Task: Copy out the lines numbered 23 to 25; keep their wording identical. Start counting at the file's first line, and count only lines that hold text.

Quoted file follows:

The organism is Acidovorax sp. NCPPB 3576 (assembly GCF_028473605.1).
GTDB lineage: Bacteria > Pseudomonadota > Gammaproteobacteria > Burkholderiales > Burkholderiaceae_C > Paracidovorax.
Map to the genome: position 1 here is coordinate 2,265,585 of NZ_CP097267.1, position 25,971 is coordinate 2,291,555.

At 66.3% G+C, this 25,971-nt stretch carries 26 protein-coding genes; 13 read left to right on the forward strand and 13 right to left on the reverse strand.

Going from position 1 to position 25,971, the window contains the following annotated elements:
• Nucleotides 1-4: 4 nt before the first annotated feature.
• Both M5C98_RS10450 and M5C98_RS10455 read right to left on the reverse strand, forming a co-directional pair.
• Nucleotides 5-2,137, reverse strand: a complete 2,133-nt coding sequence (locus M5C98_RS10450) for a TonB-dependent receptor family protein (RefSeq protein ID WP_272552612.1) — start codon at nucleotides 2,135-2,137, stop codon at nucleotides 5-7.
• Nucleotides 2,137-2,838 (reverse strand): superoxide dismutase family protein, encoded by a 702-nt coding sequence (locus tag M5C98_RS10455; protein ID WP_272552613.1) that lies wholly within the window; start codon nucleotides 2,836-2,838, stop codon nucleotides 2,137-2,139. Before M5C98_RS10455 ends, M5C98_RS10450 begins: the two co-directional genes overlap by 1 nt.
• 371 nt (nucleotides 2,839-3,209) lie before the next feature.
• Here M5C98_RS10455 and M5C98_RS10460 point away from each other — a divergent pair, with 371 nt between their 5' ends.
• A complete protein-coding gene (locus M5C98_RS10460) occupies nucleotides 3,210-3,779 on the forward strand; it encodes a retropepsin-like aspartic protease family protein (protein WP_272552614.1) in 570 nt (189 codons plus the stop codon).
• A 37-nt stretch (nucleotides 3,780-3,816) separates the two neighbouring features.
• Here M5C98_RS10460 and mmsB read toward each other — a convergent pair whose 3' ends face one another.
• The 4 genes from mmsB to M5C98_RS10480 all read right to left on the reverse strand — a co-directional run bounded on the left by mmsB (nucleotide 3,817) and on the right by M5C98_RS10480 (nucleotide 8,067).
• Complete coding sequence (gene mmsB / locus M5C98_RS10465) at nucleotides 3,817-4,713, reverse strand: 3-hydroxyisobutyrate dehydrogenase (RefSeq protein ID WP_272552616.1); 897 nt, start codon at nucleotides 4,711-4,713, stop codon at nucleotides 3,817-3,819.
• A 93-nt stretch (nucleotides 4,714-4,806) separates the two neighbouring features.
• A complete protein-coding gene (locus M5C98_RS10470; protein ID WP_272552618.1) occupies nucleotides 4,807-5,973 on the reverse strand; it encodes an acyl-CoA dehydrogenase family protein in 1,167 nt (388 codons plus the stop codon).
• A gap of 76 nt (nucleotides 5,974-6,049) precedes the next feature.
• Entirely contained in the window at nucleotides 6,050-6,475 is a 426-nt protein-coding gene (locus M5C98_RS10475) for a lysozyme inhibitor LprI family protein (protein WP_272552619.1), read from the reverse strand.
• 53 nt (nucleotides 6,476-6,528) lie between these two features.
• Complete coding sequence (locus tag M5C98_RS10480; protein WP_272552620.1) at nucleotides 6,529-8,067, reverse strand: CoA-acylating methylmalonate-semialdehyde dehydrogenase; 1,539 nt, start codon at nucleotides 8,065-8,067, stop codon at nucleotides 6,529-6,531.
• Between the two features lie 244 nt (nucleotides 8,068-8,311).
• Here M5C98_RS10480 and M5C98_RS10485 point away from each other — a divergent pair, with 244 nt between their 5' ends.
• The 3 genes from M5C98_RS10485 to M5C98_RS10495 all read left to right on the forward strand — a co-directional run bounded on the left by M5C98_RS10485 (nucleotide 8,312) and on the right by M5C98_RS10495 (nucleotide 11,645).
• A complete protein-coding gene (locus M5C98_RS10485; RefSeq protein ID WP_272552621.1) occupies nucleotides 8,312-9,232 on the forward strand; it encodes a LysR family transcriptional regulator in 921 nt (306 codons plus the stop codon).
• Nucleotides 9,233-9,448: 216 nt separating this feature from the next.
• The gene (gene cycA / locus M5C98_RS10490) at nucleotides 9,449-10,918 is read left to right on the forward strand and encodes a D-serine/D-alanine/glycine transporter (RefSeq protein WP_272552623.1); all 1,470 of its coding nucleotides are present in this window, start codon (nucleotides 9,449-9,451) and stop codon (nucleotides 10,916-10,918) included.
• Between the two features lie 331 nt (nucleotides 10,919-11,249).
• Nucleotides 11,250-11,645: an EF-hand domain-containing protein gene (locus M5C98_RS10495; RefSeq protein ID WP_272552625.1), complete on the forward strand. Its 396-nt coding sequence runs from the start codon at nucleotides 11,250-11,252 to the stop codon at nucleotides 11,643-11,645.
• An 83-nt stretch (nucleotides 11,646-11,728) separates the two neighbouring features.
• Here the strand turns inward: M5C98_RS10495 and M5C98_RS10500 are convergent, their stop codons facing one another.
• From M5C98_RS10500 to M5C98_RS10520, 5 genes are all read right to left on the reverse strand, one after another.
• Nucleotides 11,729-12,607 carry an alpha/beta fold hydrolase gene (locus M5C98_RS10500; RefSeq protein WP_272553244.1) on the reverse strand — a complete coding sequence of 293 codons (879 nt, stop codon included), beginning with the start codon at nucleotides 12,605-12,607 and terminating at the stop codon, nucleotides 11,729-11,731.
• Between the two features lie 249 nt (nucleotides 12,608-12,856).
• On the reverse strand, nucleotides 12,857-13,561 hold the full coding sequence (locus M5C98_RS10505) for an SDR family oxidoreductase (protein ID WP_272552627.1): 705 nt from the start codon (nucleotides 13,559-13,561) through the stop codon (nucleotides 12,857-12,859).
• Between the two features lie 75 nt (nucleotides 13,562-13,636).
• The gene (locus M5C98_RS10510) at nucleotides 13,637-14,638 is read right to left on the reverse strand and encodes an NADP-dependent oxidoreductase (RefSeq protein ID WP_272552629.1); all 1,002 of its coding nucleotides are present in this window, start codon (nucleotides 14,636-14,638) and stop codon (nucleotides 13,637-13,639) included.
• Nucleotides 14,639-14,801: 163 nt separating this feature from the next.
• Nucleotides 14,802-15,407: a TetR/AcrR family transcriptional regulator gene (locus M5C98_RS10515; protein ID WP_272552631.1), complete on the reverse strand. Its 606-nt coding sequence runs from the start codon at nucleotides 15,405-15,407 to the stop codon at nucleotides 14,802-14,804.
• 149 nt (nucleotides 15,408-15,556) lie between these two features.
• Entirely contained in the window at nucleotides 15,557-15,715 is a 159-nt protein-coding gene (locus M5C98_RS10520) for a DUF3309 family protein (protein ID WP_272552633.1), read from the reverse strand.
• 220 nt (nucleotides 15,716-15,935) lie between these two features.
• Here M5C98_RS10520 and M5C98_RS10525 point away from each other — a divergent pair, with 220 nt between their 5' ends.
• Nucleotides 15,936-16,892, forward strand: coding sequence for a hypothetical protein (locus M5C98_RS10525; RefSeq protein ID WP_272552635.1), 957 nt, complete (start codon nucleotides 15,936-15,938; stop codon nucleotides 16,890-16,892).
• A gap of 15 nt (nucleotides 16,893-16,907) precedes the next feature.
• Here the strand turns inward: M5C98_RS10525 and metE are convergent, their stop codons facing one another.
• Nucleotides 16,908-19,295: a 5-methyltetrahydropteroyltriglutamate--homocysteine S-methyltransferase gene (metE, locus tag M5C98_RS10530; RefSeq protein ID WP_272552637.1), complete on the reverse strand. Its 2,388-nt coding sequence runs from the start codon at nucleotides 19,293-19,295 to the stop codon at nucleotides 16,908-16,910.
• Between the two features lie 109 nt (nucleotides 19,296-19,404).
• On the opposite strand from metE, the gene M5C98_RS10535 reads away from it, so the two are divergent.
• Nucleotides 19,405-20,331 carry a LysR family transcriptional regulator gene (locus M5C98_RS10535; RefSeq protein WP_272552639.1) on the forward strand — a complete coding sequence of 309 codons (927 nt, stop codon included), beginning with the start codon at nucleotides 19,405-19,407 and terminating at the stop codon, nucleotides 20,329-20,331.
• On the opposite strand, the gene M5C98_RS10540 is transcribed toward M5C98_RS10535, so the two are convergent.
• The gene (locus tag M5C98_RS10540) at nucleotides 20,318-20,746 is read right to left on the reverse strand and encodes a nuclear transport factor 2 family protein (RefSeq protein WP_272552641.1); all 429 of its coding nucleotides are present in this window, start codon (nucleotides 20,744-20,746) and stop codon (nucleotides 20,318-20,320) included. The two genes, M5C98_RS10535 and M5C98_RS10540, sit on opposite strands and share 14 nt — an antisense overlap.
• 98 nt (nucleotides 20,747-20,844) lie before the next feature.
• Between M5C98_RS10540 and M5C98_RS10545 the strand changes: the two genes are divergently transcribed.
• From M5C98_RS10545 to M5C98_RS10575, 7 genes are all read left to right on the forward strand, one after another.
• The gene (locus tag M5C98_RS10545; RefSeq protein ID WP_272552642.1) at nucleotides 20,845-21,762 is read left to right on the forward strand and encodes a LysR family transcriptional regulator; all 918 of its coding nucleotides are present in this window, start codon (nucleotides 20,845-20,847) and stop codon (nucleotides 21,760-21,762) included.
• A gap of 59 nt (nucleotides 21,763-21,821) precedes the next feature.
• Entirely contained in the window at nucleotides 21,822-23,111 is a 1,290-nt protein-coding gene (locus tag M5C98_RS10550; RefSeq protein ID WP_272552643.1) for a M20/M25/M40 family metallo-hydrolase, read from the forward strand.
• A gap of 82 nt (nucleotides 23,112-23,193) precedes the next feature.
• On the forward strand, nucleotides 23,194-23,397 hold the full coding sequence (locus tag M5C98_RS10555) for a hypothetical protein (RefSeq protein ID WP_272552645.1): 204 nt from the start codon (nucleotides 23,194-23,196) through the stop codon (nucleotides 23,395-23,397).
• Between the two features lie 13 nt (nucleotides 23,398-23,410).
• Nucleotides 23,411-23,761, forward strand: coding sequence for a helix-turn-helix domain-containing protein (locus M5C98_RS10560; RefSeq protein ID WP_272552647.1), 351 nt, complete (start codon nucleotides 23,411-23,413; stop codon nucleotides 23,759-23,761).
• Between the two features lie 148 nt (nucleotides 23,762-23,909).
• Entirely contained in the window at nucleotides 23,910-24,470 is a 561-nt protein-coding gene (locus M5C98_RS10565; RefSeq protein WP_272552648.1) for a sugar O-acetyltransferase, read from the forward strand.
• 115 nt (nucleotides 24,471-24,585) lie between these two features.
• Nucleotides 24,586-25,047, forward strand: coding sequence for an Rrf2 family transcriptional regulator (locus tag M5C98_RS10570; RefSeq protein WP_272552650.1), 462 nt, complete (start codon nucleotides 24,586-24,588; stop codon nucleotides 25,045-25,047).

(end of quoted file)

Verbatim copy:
• Between the two features lie 244 nt (nucleotides 8,068-8,311).
• Here M5C98_RS10480 and M5C98_RS10485 point away from each other — a divergent pair, with 244 nt between their 5' ends.
• The 3 genes from M5C98_RS10485 to M5C98_RS10495 all read left to right on the forward strand — a co-directional run bounded on the left by M5C98_RS10485 (nucleotide 8,312) and on the right by M5C98_RS10495 (nucleotide 11,645).